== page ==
Slow Down with Slow Art

by Catherine Trifiletti

After a $200 million expansion, the new and improved Glenstone museum in Potomac, Md. masters the art of relaxation through contemporary art.

Photos by Iran Baan, courtesy Glenstone Museum

As visitors to Glenstone make the seven minute walk from the parking lot to the private art museum’s freshly-launched Pavilions complex there are two words that subtly manifest– “chill out.” It turns out that the commute through the rolling green hills of Potomac, Md. was an intentional design element that represents founders Mitch and Emily Raleses’ ethos for their 230-acre art campus, a portion of which opened its doors late last year after a $200 million expansion. The distinctly different arrival exercise mentally and physically prepares visitors for the museum’s unique approach to experiencing art.

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“We hope that you will slow down,” director and co-founder Emily Rales explained to media prior to opening, “and that your pulse will also slow down.”

Once inside, visitors are invited to enjoy the impressive showcase of post-World War II art in the same low-key manner and in tandem with a growing movement in the creative world called the “slow art” method. Through an advanced ticket reservation system that ensures the space is never overcrowded, a no photo policy and longer installation periods, the museum encourages visitors to check their haste (and social media) at the parking lot. “These types of artworks take time to understand and appreciate,” Emily says, further explaining that time is needed to “engage these complex works in the most profound way possible.”

She is referring to a priceless roster of works by contemporary greats, including Jasper Johns, Mark Rothko and Louise Borgeois, all of which are on display in pristine white gallery rooms sans traditional barriers. The collection reflects the couple’s commitment to progressive artists who “have altered the way we think about art–creating distinctive, often challenging bodies of work, and changing the course of art history,” Emily told Washington Life.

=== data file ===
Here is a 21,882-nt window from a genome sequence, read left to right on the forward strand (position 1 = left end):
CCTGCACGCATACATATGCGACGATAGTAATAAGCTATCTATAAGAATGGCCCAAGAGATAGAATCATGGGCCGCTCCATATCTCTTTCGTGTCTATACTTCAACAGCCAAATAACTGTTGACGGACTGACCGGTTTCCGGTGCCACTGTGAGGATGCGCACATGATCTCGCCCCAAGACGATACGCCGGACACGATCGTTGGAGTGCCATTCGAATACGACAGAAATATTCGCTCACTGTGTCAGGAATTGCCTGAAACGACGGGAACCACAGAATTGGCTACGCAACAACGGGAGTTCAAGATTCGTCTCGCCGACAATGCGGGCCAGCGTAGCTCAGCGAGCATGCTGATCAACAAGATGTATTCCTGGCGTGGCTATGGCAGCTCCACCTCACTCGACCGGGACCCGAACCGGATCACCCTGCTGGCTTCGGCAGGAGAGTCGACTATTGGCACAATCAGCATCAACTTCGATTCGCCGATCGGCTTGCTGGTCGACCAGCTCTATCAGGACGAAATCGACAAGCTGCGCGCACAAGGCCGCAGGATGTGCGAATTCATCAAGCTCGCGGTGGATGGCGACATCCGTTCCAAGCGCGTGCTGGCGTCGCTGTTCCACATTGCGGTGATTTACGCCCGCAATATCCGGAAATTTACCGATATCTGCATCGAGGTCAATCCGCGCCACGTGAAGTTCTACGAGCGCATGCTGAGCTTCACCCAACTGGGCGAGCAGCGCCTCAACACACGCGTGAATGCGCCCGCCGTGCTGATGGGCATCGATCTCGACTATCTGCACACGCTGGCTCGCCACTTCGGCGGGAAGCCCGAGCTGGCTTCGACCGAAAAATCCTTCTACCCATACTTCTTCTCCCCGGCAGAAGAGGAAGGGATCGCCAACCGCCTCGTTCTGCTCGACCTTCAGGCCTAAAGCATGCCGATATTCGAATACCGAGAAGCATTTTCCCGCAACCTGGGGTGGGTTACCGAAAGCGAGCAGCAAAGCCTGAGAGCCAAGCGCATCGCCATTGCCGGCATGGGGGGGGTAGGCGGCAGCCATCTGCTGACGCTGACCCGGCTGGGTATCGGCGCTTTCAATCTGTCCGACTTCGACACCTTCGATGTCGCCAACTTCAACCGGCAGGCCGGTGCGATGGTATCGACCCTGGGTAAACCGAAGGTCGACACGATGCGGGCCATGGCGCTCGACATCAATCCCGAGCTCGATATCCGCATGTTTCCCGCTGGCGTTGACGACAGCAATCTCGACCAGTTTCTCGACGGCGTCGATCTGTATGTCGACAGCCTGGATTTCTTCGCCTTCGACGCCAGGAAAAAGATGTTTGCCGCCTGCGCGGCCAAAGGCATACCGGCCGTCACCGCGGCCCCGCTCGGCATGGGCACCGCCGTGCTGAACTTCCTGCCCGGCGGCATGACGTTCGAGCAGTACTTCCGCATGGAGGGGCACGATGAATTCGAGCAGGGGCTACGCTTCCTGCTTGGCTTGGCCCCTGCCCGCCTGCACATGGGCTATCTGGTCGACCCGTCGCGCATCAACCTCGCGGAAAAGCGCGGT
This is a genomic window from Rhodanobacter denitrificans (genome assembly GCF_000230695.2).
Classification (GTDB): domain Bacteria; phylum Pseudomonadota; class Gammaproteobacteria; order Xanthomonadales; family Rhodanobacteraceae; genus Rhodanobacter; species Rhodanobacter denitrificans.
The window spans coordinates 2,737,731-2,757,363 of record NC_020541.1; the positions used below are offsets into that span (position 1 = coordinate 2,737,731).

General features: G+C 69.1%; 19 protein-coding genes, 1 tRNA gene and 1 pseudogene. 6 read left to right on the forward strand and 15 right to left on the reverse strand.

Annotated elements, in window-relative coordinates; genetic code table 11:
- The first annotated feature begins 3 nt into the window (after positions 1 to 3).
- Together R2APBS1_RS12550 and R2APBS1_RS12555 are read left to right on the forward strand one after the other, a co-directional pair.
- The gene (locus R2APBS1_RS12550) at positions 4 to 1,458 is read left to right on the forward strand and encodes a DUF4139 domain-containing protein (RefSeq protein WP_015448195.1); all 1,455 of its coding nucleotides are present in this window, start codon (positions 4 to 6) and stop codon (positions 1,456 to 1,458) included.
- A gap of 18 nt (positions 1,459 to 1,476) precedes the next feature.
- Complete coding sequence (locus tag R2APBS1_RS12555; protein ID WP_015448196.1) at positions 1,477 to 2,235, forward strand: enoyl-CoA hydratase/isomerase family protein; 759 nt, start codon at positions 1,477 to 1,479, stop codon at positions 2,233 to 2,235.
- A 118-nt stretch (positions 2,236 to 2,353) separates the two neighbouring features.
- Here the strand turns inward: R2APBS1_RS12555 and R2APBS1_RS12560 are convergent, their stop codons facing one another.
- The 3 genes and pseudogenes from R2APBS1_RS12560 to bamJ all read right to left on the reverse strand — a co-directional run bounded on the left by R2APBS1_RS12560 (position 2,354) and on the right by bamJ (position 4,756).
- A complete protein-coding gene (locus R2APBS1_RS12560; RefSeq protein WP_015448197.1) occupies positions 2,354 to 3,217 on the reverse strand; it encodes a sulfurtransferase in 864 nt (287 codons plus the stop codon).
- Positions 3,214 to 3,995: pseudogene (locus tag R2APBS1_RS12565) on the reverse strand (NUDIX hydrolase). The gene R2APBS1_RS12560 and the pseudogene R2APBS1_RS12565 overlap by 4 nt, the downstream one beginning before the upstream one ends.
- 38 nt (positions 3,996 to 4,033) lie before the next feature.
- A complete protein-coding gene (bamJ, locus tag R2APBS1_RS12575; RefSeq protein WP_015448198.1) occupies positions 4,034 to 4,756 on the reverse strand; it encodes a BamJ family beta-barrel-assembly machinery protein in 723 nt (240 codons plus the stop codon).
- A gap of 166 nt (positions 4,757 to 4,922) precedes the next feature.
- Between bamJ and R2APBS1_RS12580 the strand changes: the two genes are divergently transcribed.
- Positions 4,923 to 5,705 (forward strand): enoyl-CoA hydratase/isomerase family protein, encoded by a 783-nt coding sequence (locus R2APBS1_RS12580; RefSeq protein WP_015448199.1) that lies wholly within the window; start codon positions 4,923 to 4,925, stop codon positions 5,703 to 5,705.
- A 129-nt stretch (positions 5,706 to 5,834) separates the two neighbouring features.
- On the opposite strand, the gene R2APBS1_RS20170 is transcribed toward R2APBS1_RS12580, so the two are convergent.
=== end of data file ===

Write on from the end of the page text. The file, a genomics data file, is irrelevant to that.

There is seamless flow between the property’s pristine landscape and modern architecture courtesy of Thomas Phifer and Partners and PWP Landscape Architecture– teams that spent years carefully crafting a setting that induces tranquility. A set of muted gray concrete buildings housing the collection feature long spacious corridors that commingle with massive skylights and windows to create a minimalist template that allows the bold and colorful pieces of avant-garde art to come alive. The galleries are anchored by a serene open-air courtyard complete with a pond filled with water lilies.

The Raleses drew inspiration for Glenstone from a range of art institutions across the globe including the Menil Collection in Houston and the Louisiana Museum of Modern Art in Denmark. From each of the nearly 50 private institutions they visited, the couple internalized ideas and moments that appropriately established a sense of place, noting those ideals as they designed the Pavilions complex—an expansion to the original museum, which opened in 2006.

Every detail was considered and centered on the idea that art should make you think and feel at the same time. “All of these features were designed to offer opportunities for meaningful and contemplative encounters with art, architecture and nature,” Emily says.

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Art On Your Own Terms

In the galleries there are no didactics for artwork besides title, artist and year, leaving each piece open for personal interpretation and prompting visitors to engage with gray-clad guides, who are quietly stationed in the corner of each gallery. Many of them are part of Glenstone’s emerging professionals program, a two year commitment that was developed especially for recent graduates looking to pursue a career in the arts.

Glenstone | Open Thurs. – Sun. 10 a.m. to 5 p.m. | admission and parking free | 

This article appeared in the February 2019 issue of Washington Life magazine.

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